Missa solemnis

Beethoven
Mass in D, Op.123 (Missa solemnis)

Claudia Barainsky (soprano)
Christianne Stotijn (mezzo-soprano)
Benjamin Hulett (tenor)
Michael Volle (bass)

Collegium Vocale Gent

Orchestre des Champs-Élysées [Alessandro Moccia, violin]
Philippe Herreweghe


Reviewed by: Rob Pennock

Reviewed: 7 May, 2005
Venue: Barbican Hall, London

I have to confess that my attitude to period performance and authentic instruments – separate but related topics – is totally inconsistent in that while I much prefer to hear, say, Handel and Gluck played on original instruments, I prefer Bach’s music for solo instruments to be played on modern ones. With regard to Beethoven, and especially middle- and late-period Beethoven, I prefer a full-size, modern symphony orchestra with, when needed, a big chorus. Nevertheless, Herreweghe’s recording of Missa Solemnis – the greatest of all choral works – was very well received in some quarters so I was hoping to be pleasantly surprised and challenged.

The opening of the ‘Kyrie’ was spoilt by split chords as well as suspect string intonation. Herreweghe’s beat became metronomic by exaggerating the first beat of each bar and he also failed to mould phrases by allowing them to rise and fall. In the ‘Gloria’ the tempo was reasonably fast but far too controlled and there was no real conviction or exultation. Nor was there sufficient dynamic variation; the brass wasn’t allowed to cut through the textures and here the small chorus was a big disadvantage, the cries of ‘Gloria’ in the coda should be elemental and pin you back in your seat, which the choir of 46 did not. Much the same could be said of the ‘Credo’ – with the added problem that in the central section the tension was allowed to slip and the return of the first theme was plodding. Throughout, the soloists often came perilously close to sounding twee, while individually the bass and soprano were under-powered, the mezzo was very fruity and the tenor clean but inexpressive; so, this quartet failed to cohere tonally.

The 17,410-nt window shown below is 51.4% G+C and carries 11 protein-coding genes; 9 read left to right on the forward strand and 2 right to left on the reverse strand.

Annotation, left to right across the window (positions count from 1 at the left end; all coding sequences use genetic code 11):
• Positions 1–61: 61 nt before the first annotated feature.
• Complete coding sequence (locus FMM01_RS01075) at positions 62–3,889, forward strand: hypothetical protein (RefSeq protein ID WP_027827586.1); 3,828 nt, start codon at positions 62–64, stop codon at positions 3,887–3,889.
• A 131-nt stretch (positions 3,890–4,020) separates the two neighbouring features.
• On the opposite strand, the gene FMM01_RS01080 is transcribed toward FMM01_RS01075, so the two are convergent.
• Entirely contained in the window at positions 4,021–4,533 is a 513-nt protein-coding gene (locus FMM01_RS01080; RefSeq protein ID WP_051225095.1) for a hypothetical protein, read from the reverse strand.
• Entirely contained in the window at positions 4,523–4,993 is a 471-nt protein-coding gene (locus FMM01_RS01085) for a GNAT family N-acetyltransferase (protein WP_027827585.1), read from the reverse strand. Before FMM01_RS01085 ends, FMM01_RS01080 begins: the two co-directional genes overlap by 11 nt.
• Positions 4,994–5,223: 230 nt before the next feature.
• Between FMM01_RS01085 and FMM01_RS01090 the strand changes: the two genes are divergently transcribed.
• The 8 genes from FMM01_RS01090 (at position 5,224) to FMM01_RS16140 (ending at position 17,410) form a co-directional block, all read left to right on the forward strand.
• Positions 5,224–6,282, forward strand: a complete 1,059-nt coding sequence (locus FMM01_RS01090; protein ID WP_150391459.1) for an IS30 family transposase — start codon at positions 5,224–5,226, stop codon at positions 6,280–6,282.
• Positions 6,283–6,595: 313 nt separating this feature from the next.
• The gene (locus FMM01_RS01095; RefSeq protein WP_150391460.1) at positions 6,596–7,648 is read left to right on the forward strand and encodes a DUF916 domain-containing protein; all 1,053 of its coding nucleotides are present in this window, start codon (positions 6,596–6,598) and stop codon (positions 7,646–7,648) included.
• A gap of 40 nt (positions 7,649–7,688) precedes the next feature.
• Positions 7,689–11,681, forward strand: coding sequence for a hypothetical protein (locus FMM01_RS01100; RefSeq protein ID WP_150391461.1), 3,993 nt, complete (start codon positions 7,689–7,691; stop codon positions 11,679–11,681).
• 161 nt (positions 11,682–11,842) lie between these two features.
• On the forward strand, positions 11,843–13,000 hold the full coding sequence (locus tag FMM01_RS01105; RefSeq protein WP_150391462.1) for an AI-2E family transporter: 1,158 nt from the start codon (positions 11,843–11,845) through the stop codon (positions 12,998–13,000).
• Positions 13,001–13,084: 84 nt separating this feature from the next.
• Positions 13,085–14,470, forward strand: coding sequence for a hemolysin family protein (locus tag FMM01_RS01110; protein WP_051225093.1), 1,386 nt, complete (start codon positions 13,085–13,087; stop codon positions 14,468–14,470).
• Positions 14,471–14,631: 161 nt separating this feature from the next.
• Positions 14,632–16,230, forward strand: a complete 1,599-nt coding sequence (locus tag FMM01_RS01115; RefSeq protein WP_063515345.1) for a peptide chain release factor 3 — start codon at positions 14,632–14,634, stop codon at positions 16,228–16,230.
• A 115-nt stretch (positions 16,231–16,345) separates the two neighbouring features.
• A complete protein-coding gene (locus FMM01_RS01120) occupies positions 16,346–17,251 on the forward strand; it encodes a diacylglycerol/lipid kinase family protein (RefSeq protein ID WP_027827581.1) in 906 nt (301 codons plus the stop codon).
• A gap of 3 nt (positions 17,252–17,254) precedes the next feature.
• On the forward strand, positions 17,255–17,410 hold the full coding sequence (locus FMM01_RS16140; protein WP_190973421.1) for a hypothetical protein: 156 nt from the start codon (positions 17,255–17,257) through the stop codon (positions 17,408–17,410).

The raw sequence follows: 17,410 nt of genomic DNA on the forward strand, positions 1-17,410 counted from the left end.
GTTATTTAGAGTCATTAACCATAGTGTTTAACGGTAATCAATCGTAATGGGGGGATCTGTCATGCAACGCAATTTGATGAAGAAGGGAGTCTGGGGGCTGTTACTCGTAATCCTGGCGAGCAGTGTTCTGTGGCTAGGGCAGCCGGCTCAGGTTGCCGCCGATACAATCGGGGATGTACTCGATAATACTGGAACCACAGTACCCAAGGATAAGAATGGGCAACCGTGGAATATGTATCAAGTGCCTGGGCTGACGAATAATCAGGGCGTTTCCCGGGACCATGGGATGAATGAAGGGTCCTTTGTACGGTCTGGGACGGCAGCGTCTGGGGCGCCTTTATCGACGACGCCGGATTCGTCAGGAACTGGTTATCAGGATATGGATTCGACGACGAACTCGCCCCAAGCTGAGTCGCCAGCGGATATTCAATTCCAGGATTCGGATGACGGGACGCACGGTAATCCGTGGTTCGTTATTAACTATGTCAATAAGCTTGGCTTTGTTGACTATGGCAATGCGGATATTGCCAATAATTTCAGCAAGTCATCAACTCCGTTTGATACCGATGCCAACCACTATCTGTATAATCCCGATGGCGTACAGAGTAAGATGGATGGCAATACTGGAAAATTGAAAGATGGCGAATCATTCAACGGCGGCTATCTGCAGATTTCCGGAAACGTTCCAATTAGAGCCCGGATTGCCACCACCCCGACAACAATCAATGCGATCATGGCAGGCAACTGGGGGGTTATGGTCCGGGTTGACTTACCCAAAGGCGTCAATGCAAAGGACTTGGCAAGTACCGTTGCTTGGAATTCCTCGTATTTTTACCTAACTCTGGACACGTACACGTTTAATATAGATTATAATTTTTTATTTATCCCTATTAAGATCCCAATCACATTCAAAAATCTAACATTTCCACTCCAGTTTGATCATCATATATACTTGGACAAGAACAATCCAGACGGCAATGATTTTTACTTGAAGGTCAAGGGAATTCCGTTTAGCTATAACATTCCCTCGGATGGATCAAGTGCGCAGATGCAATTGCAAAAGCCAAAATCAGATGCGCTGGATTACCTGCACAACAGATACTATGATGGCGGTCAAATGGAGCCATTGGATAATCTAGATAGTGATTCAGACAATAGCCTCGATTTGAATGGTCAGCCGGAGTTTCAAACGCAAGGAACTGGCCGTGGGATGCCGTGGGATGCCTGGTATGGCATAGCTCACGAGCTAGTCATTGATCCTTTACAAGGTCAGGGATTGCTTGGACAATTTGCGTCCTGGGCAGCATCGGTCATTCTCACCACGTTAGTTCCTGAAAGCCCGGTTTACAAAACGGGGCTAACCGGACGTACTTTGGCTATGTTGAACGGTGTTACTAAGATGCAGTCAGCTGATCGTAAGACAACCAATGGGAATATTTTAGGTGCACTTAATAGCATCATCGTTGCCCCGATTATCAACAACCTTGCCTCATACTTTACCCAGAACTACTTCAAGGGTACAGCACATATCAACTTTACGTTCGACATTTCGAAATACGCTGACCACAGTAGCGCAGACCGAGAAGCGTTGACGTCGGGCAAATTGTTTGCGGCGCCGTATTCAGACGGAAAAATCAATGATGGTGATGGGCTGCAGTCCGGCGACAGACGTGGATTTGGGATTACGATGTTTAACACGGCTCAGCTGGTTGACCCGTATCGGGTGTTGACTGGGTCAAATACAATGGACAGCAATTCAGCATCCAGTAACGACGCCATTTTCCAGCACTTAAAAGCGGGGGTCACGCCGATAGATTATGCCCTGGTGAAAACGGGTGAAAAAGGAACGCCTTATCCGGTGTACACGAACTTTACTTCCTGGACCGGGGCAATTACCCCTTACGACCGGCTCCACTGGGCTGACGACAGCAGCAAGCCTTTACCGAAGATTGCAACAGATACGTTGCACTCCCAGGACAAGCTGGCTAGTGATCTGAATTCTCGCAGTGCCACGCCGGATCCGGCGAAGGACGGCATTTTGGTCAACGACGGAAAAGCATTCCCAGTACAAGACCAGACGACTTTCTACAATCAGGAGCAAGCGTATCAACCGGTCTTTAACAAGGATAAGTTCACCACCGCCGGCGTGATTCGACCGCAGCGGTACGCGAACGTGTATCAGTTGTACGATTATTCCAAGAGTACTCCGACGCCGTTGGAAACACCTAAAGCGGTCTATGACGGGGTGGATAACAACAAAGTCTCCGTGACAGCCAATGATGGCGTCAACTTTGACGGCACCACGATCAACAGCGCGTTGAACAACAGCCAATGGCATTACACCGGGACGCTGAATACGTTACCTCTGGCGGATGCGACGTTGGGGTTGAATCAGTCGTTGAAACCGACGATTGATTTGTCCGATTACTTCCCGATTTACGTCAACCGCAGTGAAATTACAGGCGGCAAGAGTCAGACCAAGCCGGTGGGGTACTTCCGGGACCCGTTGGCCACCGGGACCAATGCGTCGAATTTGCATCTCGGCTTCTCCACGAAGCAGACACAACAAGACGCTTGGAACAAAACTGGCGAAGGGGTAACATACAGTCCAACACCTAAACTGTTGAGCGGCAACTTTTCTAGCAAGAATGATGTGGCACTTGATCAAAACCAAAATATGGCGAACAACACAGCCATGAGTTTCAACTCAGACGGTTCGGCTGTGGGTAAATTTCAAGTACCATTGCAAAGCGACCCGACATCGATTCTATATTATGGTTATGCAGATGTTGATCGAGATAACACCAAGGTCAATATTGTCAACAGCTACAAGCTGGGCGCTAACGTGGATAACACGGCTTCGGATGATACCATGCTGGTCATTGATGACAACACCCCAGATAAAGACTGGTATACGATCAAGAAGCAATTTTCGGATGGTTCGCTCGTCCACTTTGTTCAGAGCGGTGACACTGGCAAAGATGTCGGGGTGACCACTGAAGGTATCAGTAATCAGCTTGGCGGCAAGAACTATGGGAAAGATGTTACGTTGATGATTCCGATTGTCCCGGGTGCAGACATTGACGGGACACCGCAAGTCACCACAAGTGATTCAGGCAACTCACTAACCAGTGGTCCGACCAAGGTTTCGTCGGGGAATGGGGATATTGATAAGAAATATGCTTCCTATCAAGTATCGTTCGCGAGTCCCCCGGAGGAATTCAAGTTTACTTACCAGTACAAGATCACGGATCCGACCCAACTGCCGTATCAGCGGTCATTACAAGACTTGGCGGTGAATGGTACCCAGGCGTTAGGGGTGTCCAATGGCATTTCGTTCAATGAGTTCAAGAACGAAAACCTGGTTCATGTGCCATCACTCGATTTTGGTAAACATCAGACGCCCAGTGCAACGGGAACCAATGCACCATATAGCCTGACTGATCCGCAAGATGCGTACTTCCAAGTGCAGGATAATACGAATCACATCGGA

Originally, many people were outraged by the ‘Sanctus’ and ‘Benedictus’ contains perhaps the most beautiful music ever written for the solo violin, and such an expressive device apparently has no place in a Mass. But I rather doubt if anyone would be offended by Herreweghe’s performance, which was ineffectual. The opening was too loud, and too fast to be an adagio, the ensuing Allegro pesante was weak, the central section too fast smooth and loud, and in the ‘Benedictus’ the violin solo completely lacked spirituality and grace: the desire to avoid romanticism robbed the music of its emotional core.

Most basses must dread the ‘Agnus Dei’ – like the ‘Mors stupebit’ in Verdi’s Requiem it is very difficult to sing in tune – and although Michael Volle’s intonation was there or thereabouts, his tone lacked weight and projection and the voice wobbled seriously. In the following trio the soloists’ expression was syrupy and totally at odds with the text. In the ensuing fugato, trumpets and drums (of war) twice interrupt the music’s ecstatic flow. On both occasions these passages where underplayed; it seems pointless not to advantage of lean orchestral textures and not let the brass cut through. The second such outburst should be terrifying, but here, as with so much else in this performance, it passed by devoid of conviction and emotion, and had me thinking of Toscanini’s 1939 performance and its blazing intensity and luminosity.

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